Finished Basements – A Popular Home Improvement Trend

Finished Basements and Lower Levels offer a Variety of Additional Living Space Options

By Mark J. Donovan

Increasingly future homeowners and existing homeowners alike are looking to own homes with finished basements or finished lower levels. Finished basements can offer significant increases in a home’s living space by providing large private spaces for recreation rooms, gyms, entertainment centers and game rooms.

Typically finished basements or finished lower level remodeling projects are less expensive than external home additions and present less of a hassle when obtaining permits.

Also, with the trend in smaller lot sites for homes, finishing a basement or lower level may be the only choice a homeowner has in obtaining more living space within their home.

Finished Basement Costs

Costs for finishing a basement can vary widely depending on what your plans are for the space. However, for a rough order of magnitude estimate you can expect to pay around $20 – $25 per square foot in construction costs for a basic finished basement or finished lower level. For example, a 1000 square foot basic finished basement will cost you in the neighborhood of $25,000 for Framing, Electric, Insulation and Sheetrock. The cost can go dramatically higher if you have plans for bathrooms, wet-bars, wine cellars and/or home entertainment centers.

Ideal Building Lots for Finished Basements or Finished Lower Levels

Not every home or building lot is ideal for a finished basement or finished lower level. The best building lots for a finished lower level have gentle slopes or grades that allow a side of the finished basement to include windows and a walkout door.

The natural light that this type of building lot affords can really add to the possibilities in a finished basement or lower level.

Basement Waterproofing / Sealing

Prior to starting a finished basement remodeling project you should carefully assess the basement foundation and floor for water and moisture problems.

 Basement Remodeling Bid Sheet

Every basement has high moisture levels, and as such, accommodations should be made for the installation of a permanent dehumidifier. Without the use of a dehumidifier even so-called dry finished basements will eventually show signs of mold and mildew.

In addition, you should waterproof your basement’s interior concrete walls and floors to help reduce the level of moisture that wicks its way through the concrete walls and floor, and into the basement living space. Also, if there are signs of water penetration via cracks and white stains on the floors and walls, you should seriously consider installing a basement waterproofing sealer on the outside of the foundation as well, prior to starting the basement remodeling project itself.

Basement Mechanical Access and Function

You also need to consider furnaces and other mechanical fixtures that are located in your basement. Frequently it is impossible, impractical or just too plain costly to move these items.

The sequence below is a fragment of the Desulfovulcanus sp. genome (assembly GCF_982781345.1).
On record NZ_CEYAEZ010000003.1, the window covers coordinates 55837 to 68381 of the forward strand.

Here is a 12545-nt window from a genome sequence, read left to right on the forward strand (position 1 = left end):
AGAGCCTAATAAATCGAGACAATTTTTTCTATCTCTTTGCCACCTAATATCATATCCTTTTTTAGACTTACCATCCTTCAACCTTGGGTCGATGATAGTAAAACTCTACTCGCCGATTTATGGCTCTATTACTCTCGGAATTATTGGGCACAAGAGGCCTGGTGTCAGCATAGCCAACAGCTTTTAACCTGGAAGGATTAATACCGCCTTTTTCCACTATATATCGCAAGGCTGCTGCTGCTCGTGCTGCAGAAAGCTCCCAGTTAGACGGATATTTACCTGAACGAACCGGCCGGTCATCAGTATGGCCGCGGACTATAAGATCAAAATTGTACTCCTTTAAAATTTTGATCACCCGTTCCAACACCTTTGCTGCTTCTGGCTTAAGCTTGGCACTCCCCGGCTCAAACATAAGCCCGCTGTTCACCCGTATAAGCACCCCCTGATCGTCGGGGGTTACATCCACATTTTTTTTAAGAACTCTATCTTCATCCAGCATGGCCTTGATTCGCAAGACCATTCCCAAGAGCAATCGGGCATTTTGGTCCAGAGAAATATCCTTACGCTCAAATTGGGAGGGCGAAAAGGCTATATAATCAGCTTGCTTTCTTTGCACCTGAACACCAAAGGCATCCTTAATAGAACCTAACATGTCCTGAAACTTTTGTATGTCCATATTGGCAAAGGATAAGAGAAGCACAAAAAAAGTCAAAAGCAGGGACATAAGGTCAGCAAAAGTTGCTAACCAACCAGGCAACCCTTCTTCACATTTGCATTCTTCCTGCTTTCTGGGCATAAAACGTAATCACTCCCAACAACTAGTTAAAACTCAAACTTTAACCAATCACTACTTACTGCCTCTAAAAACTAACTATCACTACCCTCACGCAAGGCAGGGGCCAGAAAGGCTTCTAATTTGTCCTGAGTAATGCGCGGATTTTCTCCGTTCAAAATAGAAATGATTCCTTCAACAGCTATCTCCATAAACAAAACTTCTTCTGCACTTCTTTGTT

Finishing a basement is a great way to obtain more finished living space.

Consequently you need to develop a solid floorplan for your finished basement that can work around these obstructions in the most efficient way while ensuring they can still perform their functions properly. For example, a furnace needs to intake air to burn fuel. As a result, you need to allow for ventilation to enable the furnace to burn fuel properly.

You also need to consider access to these mechanical systems, and even the eventual replacement of them. Access considerations should include not only boxed in service panels to turn on and off valves, but also even items such as door dimensions to enable the eventual removal and replacement of furnaces, oil tanks, water filter systems, etc.

Finished Basement or Finished Lower Level Ceilings

Another major consideration when finishing a basement or lower level is the type of finished basement ceiling. The height of the floor joists above the floor, and/or the number and location of pipes can sometimes dictate your choice.

Though more difficult to do, a sheetrocked ceiling gives a more finished look to a basement. However, a dropped ceiling does offer easy access and simplicity in framing and construction. Again, proper planning is necessary to determine how best to install either a sheetrocked ceiling or a dropped ceiling. If a sheetrock ceiling is preferred, duct work needs to be box framed in and service panels need to be accounted for to obtain access to upper level bathtub J-traps, plumbing valves and other mechanical service panels.

Though a finished basement or finished lower level project has its issues and requires careful planning, today’s housing market trends suggests that finished basements / lower levels are highly sought after. Consequently, if done right, a finished basement or lower level space is a great investment and can be a real asset to your home’s long term equity.

For more help on Basement Additions, see’s Basement Remodeling Bid sheet. The Basement Remodeling Bid Sheet will help ensure that your hire the right contractor so that your basement remodeling project is done correctly and you get the project finished on time and budget.

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